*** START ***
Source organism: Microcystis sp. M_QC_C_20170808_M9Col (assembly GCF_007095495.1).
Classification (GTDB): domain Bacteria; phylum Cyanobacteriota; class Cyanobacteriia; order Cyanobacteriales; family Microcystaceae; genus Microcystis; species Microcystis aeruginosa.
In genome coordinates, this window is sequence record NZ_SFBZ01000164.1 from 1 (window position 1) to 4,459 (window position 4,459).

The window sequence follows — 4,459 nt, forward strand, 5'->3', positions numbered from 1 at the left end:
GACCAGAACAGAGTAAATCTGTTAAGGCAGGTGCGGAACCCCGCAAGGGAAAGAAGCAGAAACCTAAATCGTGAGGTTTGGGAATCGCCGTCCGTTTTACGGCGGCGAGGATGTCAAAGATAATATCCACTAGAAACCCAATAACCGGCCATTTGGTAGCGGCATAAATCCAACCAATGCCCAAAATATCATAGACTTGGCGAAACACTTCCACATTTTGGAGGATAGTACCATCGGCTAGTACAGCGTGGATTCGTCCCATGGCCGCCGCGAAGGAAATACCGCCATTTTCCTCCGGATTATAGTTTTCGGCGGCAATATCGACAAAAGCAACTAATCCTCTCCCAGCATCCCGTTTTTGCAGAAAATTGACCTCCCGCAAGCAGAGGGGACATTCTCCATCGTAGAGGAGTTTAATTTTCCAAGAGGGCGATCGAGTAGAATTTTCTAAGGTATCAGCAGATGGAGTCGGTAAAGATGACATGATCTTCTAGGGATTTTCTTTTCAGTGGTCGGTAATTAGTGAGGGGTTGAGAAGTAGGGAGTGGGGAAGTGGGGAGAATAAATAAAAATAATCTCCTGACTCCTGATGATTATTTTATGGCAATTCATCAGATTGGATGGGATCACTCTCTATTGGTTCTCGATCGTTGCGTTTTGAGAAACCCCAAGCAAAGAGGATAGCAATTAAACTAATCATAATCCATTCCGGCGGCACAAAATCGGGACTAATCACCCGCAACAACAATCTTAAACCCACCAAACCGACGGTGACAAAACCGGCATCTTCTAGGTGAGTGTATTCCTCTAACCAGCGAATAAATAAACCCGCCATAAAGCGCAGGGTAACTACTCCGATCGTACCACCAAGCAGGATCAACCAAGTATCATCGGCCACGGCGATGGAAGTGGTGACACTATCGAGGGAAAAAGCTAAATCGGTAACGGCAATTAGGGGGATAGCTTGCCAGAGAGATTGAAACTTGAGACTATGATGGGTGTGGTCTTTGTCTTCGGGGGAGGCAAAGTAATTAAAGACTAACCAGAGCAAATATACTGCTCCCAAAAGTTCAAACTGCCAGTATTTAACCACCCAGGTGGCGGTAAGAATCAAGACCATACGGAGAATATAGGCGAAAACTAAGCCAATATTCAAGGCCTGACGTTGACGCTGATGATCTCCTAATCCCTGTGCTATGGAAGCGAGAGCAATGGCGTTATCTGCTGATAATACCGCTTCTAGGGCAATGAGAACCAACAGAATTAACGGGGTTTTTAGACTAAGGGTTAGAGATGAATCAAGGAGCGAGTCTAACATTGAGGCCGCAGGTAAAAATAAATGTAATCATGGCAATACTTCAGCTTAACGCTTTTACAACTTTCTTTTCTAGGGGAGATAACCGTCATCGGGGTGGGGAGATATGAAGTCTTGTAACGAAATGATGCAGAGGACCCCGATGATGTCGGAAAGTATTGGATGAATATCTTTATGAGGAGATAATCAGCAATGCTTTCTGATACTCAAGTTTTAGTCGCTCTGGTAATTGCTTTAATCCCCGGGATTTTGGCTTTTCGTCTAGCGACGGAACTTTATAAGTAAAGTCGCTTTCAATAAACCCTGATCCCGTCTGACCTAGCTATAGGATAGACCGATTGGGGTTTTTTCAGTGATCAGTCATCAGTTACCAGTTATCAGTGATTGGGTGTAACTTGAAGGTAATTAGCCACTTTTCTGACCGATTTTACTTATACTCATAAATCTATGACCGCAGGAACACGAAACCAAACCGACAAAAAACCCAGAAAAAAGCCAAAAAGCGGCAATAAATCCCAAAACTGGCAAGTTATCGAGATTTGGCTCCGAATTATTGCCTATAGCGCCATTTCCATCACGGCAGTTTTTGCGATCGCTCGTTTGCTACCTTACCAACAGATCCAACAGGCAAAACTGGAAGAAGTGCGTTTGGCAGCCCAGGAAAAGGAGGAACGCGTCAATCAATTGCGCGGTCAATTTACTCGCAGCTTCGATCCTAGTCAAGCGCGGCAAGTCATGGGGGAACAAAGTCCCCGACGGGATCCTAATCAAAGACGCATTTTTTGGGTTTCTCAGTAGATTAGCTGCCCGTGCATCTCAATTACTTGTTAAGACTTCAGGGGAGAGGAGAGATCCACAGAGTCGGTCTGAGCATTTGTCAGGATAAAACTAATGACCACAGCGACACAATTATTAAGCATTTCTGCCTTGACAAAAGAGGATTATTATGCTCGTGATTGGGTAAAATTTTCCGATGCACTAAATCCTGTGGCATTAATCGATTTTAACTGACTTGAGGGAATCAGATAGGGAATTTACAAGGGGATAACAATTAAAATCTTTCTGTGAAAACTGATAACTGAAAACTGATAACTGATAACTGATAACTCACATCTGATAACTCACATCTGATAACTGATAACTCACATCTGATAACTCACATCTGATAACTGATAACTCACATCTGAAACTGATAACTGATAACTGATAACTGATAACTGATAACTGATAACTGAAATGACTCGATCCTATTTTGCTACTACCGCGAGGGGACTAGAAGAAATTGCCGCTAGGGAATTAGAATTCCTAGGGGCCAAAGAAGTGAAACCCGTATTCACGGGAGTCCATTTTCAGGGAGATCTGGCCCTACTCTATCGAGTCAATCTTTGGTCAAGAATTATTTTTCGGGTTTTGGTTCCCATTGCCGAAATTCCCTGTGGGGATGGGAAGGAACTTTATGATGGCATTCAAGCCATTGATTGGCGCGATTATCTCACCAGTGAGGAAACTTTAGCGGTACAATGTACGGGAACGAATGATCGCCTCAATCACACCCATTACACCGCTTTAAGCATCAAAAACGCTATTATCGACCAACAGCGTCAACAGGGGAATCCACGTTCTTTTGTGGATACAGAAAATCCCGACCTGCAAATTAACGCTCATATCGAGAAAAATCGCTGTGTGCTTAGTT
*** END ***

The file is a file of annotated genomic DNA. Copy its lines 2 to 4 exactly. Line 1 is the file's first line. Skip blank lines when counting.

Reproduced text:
Classification (GTDB): domain Bacteria; phylum Cyanobacteriota; class Cyanobacteriia; order Cyanobacteriales; family Microcystaceae; genus Microcystis; species Microcystis aeruginosa.
In genome coordinates, this window is sequence record NZ_SFBZ01000164.1 from 1 (window position 1) to 4,459 (window position 4,459).

The window sequence follows — 4,459 nt, forward strand, 5'->3', positions numbered from 1 at the left end: